The interview, as usual, was co-hosted with Russell Goldsmith of the csuite podcast. 

We have distilled the most valuable, actionable insights from our first 15 interviews with leaders of unicorn companies and bottled them in our book ‘Growing without borders: The unicorn CEO guide to communication and culture’. You can download it here. 


Russ: [00:00:00] Thanks for downloading the 28th in our series of episodes of the csuite podcast that we’re recording in partnership with the European PR Agency, Tyto and their own ‘Without Borders’ podcast, where we are interviewing leaders of unicorn companies to find out about the key issues, pain points and challenges that start-ups face and how they can address them with a strategic approach to marketing and communications. My name is Russell Goldsmith. My co-host for this episode is Tyto’s Senior Partner, Holly Justice. And today we are thrilled to be joined by Romain Moulin, Co-founder and CEO of the global robotics company Exotec. Founded in 2015, the company has since secured $477m in funding reaching unicorn status in January 2022 with a valuation of $2bn. Welcome to the show, Romain. Can we start by you giving us a bit of background to the company and also just maybe talk about the area of business that you are seeking to disrupt? 

Romain: [00:00:59] Yes, for sure. Thank you for taking the time of hosting me. So, what we do in Exotec is robotics for warehouses. You have to understand that if you place an order online to an e-commerce player and you have people wandering on the warehouse to find the article, to put them in the send-box and to send them to you. And in fact, this is a difficult job. You could do 15 kilometres per day doing that. And you really need an army of people in the warehouse to do this job. So, what we propose to our customer is a robotic system based on the fleet of 3D mobile robots, which are able to go everywhere in the warehouse, but also up to the ceiling. And by doing so, the robots are bringing the articles to the operator, and the operator can really prepare your order very fast, multiplied by five, five times faster. And you can also store your article in a very dense manner up to the ceiling of the warehouse and really fill your warehouse with your articles. So, storage and speed are really what we bring to our customers. And we bring these with a lot of flexibility because in fact, if you discuss with an e-commerce player, they don’t know what they do in three or four years. So, you need to give them a system that they can modify. And if they do 20% more orders, we come back with 20% more robots. So having the best of performance and the best of flexibility within the distribution centre, that’s really our job.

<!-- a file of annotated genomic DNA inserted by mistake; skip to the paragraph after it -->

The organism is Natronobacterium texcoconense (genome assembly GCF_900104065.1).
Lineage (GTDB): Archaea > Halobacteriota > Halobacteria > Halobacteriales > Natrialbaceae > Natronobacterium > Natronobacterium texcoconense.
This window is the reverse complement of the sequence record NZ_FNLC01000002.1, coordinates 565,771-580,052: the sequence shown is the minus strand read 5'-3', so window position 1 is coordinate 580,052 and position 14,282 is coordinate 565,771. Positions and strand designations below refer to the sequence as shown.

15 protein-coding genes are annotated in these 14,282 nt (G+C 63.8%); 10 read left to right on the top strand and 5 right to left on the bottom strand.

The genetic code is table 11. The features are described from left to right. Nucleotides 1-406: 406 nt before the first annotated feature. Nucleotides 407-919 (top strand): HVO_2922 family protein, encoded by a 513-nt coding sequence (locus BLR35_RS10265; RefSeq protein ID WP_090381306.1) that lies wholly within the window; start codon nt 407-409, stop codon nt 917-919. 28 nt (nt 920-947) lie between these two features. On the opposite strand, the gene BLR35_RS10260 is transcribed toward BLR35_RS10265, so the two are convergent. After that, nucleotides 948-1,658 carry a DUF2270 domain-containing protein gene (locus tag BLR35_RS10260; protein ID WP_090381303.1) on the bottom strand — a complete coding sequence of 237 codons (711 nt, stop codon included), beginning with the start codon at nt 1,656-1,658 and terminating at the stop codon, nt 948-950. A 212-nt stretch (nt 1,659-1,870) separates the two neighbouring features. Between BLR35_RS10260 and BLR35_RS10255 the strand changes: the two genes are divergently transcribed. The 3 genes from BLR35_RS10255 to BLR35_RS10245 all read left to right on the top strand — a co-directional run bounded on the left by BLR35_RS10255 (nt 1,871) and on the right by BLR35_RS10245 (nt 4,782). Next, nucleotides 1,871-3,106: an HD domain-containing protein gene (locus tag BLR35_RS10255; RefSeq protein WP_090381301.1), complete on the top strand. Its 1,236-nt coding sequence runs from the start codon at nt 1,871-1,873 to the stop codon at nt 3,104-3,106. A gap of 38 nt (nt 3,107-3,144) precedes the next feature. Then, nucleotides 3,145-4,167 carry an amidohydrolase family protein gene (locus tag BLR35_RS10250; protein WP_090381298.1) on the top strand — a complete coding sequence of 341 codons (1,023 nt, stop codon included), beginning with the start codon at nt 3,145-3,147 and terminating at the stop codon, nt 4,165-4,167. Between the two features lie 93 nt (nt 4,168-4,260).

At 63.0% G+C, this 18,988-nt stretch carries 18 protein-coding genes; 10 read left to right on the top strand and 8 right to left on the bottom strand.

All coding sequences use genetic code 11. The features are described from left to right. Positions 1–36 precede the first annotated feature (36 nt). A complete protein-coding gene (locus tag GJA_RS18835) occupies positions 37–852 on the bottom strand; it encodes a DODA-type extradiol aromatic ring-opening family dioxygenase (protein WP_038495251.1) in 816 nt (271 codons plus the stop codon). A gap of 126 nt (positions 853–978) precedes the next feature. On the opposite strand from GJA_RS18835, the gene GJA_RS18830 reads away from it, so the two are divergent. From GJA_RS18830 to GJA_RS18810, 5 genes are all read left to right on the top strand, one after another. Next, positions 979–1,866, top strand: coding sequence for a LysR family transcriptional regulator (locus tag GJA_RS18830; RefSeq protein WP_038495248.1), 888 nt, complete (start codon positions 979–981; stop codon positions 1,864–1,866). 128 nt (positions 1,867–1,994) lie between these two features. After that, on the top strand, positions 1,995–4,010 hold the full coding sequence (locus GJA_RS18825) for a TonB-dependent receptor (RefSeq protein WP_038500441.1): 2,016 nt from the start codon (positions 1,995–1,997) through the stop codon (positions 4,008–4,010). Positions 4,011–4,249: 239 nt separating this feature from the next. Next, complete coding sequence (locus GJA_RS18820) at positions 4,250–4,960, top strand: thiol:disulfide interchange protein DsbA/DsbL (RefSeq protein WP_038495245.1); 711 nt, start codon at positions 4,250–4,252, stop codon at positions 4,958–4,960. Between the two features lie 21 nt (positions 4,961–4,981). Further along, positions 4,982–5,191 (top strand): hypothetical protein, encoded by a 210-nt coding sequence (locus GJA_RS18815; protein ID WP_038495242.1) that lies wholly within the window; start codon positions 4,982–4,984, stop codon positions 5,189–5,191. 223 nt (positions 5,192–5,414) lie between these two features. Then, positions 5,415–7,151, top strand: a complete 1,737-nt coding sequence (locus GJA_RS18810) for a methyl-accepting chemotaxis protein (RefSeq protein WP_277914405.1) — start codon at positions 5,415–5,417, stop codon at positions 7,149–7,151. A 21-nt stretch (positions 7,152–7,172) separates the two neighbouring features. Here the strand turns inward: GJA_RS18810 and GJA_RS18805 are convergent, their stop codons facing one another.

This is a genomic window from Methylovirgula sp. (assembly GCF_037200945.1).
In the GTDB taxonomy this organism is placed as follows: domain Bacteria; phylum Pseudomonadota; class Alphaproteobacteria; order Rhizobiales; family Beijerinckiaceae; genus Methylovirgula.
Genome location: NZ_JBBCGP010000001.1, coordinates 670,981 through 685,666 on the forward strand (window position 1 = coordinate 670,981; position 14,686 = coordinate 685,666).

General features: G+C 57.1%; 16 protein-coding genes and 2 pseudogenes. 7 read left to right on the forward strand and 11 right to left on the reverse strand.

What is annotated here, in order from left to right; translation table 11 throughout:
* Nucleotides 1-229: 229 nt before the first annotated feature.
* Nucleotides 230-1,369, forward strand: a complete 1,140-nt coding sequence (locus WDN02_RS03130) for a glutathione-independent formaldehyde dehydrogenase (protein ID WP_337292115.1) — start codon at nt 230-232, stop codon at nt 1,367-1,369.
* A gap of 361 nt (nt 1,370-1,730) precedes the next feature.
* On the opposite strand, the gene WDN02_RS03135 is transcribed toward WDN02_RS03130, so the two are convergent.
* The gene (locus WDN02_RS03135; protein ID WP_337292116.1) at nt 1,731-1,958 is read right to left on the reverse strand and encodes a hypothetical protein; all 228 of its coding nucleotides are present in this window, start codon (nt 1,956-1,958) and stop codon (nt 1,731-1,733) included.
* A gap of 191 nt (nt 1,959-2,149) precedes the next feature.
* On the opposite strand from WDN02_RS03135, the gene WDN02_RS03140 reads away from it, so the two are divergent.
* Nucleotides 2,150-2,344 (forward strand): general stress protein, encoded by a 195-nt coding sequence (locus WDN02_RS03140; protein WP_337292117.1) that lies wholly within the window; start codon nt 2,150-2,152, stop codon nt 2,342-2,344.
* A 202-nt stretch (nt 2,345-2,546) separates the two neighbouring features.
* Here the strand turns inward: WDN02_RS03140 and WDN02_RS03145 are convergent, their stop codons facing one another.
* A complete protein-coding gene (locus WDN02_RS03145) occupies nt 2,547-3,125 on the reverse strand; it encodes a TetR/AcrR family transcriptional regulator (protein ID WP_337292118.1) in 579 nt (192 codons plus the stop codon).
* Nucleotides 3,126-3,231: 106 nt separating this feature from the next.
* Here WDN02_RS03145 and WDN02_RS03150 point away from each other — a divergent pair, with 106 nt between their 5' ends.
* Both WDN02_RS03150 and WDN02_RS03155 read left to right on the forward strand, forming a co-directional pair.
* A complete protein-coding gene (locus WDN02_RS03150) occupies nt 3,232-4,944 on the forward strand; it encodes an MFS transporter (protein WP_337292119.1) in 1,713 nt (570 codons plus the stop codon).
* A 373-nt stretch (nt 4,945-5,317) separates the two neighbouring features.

Holly: [00:02:26] And Romain, tell us a little bit about your personal entrepreneurial journey. I think, if I understand it correctly, Exotec is the first company you founded, but you’ve got a long history and experience in the robotics area. What’s it been like this time around founding a company?

Romain: [00:02:44] You are perfectly right Holly. Exotec was the first company we founded with Renaud [Heitz], we are two founders. We had the same kind of career. We started our career as engineers in an HGV company, HGV automated forklift moving pallet in the warehouse, same kind of robotic system, but for pallets and not single articles. And then we moved to GE Healthcare, and they are doing medical imaging, x-ray imager. And to understand how we built Exotec, you need these two pieces of our career because one piece is logistics, our first job. That’s where we learned what’s going inside the warehouses. But the General Electric part is also super important because they were already developing advanced robotics and product that they would send all over the world. So, we have built a company based on these two experiences and by our willingness to try to bring something new and bring something disruptive to the logistics.